JCC The All-New, All-Different JCC Astronomy Thread

Discussion in 'Community' started by jp-30, Jul 16, 2010.

  1. Lowbacca_1977 Jedi Master

    Member Since:
    Jun 28, 2006
    star 6
    I'd say I don't see a benefit to officially deciding that the United States will be withdrawing from the field of astronomy for half a generation.

    Not to mention that it's not that this is a proposed thing being cut, the majority of the telescope has been built already, so scraping it now ignores that we've invested a lot of money already that gets thrown away if we abandon it. It's not as though we have a robust space program that's getting pruned down, we have a battered space program that's seen it's share of funding go from over 5% in the 1960s to a fair bit under 1% now.
  2. jp-30 Manager Emeritus

    Member Since:
    Dec 14, 2000
    star 10
    That's some of the best trivia I've heard in ages.

    Happy Birthday Neptune... orbit... discovery... err.
  3. Healer_Leona Manager Emeritus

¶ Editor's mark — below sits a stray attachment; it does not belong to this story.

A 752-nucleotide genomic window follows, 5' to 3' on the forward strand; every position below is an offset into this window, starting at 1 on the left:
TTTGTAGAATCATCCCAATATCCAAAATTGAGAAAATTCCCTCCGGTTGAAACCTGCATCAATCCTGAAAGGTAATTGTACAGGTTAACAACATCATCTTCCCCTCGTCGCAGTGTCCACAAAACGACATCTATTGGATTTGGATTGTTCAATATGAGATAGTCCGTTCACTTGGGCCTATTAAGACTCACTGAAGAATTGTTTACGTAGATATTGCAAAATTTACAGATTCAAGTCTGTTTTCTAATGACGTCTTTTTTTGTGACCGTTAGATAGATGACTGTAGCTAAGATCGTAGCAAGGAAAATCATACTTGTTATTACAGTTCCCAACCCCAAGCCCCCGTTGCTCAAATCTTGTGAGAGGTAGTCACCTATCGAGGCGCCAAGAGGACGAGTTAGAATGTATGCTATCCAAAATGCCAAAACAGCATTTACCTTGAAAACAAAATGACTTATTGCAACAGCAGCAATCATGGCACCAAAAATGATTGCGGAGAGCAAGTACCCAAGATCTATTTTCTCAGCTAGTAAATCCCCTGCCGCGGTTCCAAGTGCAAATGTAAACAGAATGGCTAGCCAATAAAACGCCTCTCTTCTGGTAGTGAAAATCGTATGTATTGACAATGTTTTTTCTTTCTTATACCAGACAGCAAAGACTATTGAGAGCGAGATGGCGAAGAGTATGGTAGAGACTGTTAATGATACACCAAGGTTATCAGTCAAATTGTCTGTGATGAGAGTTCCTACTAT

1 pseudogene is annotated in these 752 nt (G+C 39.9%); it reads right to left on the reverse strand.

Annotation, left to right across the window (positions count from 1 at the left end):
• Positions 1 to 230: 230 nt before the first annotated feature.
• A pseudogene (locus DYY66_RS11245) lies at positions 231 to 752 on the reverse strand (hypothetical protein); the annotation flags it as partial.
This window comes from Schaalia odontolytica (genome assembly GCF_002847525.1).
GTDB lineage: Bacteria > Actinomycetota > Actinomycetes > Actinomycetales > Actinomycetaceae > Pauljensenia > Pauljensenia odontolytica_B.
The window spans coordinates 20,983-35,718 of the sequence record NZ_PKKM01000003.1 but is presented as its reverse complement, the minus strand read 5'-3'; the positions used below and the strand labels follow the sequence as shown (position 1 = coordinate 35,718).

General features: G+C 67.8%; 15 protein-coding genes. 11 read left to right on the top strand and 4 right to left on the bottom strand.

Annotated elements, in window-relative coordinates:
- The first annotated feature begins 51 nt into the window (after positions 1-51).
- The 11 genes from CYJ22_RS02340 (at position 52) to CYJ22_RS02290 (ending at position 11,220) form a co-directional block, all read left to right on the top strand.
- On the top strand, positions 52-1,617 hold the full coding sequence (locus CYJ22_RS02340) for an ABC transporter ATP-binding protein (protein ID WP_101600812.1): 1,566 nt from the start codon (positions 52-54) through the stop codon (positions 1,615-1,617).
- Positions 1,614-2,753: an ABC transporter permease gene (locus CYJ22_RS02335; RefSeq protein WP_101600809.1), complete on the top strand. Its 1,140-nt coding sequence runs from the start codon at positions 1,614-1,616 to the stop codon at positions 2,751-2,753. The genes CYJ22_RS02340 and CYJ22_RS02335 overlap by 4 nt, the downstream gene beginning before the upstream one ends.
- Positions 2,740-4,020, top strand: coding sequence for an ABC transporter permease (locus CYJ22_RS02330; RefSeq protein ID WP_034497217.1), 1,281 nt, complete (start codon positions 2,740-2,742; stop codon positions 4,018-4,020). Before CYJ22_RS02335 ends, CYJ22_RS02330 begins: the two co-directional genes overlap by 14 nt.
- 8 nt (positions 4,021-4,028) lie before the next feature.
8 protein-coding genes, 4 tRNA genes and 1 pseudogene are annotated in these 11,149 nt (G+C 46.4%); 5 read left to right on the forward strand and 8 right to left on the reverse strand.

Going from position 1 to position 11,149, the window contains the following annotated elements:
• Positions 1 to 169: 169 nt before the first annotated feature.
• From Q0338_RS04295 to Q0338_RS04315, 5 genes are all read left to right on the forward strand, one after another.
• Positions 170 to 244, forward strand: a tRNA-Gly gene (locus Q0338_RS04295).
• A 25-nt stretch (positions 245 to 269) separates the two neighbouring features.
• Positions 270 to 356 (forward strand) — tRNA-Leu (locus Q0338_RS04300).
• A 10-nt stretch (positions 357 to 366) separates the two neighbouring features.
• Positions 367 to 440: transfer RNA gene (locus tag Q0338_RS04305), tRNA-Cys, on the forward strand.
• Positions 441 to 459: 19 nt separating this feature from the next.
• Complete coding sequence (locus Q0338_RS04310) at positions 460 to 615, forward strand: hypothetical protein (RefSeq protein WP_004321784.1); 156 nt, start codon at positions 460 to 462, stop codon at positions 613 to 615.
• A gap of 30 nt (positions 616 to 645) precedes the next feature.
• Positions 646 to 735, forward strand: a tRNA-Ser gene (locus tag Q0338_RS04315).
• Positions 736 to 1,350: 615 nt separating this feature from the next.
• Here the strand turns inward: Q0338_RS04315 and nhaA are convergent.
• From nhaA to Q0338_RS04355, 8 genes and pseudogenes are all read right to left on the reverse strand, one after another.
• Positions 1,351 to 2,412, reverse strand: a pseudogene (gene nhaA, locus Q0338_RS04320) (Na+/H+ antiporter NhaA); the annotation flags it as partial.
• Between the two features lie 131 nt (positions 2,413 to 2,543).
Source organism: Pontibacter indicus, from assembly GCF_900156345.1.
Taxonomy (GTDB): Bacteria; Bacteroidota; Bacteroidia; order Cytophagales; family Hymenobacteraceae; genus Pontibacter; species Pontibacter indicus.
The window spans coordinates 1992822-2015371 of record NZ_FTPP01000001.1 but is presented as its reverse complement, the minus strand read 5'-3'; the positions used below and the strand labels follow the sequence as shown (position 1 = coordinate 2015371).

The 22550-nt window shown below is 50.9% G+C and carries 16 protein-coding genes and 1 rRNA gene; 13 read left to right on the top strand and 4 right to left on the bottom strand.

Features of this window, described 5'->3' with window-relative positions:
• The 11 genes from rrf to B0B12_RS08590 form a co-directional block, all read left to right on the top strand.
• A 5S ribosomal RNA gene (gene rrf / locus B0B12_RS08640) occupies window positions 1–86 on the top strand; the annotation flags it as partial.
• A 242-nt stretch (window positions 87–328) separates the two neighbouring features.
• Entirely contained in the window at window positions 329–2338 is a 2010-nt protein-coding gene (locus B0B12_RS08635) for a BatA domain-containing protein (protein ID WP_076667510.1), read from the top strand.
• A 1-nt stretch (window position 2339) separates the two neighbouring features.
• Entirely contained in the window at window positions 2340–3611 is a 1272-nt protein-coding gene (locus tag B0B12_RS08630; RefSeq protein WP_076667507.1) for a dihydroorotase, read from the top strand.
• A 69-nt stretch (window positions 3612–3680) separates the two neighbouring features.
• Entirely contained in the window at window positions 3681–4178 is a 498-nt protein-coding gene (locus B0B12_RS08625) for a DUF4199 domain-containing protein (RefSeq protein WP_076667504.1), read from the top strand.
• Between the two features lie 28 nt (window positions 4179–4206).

Member Since:
    Jul 7, 2000
    star 9
  4. Ghost Force Ghost

    Member Since:
    Oct 13, 2003
    star 6
    Yeah, it is pretty cool.

    What about land-based telescopes?

    Government cancels things we're already invested in all the time, unfortunately. But maybe cancelling the telescope could free up funds for other NASA projects. Or encourage the private sector to step up.

    I think NASA as a whole needs to be reformed, given a new mission. Scientists have for years wondered if we could have space-based solar power... put huge satellites in orbit that collect solar energy, that is then beamed down to Earth using microwave transmissions for use as electricity. Instead of continuing to speculate about it, let's put NASA to work in figuring out how to do it, and get it done within 10-15 years. Then NASA could actually make a small profit, for providing energy needs to the United States and other countries, and with that profit they could fund research-based initiatives like the Webb Space Telescope, missions to explore the Solar System, maybe even get a small base on the Moon and a man on Mars.
  5. Lowbacca_1977 Jedi Master

    Member Since:
    Jun 28, 2006
    star 6
    On the first part.... with the current technology, and barring some breakthroughs on AO, the James Webb would be a better telescope than any earth-based telescopes I'm aware of. There's hopes to improve earth-based tech enough for that, but nothing certain to my knowledge.

    On the second part, I'm not sure how one would expect universities to afford the access being suggested there with private sector involvement. Particularly public universities.